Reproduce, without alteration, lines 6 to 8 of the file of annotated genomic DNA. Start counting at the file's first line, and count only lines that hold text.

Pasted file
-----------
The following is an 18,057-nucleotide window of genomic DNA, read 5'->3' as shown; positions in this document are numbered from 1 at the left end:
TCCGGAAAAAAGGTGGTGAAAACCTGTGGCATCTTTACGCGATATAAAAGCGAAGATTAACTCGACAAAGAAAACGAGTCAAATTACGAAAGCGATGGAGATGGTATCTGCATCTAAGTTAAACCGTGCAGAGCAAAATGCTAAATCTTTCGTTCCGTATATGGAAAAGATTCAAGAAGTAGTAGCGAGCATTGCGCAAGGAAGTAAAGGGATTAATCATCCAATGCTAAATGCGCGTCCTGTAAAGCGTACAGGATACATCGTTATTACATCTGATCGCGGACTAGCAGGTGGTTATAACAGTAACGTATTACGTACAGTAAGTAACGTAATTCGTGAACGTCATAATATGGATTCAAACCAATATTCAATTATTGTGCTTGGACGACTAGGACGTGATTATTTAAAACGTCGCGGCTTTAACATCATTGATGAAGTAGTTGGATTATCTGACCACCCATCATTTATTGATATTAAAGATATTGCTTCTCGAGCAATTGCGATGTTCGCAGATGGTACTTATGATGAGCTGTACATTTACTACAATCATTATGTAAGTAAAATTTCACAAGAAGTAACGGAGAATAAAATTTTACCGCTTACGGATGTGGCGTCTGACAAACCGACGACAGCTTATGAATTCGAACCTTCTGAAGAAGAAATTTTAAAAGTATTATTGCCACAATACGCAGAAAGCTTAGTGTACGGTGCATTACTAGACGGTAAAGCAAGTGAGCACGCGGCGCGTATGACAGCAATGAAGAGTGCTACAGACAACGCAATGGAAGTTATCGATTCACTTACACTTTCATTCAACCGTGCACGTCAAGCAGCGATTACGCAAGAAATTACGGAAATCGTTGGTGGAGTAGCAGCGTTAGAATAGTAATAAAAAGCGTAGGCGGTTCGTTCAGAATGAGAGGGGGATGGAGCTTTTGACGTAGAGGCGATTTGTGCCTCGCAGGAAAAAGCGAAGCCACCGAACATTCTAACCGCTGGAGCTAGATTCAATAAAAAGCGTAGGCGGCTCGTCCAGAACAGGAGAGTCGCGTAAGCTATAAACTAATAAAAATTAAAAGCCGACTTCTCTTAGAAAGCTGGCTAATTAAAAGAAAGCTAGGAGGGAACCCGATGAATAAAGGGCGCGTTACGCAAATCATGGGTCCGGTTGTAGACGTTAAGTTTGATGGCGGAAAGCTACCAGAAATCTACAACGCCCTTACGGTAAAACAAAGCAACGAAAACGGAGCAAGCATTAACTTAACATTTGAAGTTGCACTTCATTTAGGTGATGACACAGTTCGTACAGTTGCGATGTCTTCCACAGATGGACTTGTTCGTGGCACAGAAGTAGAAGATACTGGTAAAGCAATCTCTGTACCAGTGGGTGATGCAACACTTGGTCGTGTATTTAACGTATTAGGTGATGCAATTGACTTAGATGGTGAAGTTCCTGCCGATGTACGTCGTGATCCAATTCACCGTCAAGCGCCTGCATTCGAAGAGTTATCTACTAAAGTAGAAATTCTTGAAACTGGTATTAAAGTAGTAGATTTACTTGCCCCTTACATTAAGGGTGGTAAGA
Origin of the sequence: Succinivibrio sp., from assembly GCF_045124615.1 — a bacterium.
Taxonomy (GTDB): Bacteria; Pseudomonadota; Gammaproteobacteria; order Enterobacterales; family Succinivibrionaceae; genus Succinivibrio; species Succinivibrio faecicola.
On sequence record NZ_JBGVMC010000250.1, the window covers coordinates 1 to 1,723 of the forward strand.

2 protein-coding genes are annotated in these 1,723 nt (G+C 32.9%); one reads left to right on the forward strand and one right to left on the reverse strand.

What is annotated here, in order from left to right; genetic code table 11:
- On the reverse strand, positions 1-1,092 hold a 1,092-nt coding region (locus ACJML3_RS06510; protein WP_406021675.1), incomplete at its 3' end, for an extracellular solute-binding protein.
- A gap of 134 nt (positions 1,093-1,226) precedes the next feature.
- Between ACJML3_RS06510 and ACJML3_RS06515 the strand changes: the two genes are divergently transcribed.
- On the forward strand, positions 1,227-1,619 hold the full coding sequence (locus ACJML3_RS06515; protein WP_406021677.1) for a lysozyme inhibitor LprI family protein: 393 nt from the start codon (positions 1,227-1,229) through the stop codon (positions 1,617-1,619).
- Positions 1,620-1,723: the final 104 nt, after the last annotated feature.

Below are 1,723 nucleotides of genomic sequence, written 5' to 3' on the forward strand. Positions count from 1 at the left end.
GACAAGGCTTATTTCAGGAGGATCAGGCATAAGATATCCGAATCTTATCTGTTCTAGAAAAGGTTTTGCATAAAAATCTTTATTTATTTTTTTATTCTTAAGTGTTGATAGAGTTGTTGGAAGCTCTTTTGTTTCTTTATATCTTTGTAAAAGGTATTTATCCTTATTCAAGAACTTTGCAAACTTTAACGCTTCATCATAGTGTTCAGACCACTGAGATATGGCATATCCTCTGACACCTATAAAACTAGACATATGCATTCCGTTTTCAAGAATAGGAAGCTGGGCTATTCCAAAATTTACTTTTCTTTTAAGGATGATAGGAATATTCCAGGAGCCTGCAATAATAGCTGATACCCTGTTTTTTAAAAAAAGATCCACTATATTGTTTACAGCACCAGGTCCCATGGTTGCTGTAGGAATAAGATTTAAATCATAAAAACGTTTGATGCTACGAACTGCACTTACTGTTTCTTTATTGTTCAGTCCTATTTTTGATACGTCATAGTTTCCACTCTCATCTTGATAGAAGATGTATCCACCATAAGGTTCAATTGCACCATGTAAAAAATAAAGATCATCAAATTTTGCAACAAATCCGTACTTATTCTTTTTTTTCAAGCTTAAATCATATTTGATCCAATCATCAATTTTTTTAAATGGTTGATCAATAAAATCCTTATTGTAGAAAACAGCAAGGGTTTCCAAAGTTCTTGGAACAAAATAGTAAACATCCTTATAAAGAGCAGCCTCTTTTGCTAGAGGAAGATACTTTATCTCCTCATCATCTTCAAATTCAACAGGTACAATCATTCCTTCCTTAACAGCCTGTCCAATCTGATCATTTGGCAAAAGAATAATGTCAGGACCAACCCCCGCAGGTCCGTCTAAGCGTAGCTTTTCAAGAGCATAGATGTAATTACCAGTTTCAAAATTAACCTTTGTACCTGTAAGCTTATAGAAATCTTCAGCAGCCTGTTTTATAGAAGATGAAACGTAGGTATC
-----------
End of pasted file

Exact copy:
2 protein-coding genes are annotated in these 1,723 nt (G+C 32.9%); one reads left to right on the forward strand and one right to left on the reverse strand.

What is annotated here, in order from left to right; genetic code table 11:
- On the reverse strand, positions 1-1,092 hold a 1,092-nt coding region (locus ACJML3_RS06510; protein WP_406021675.1), incomplete at its 3' end, for an extracellular solute-binding protein.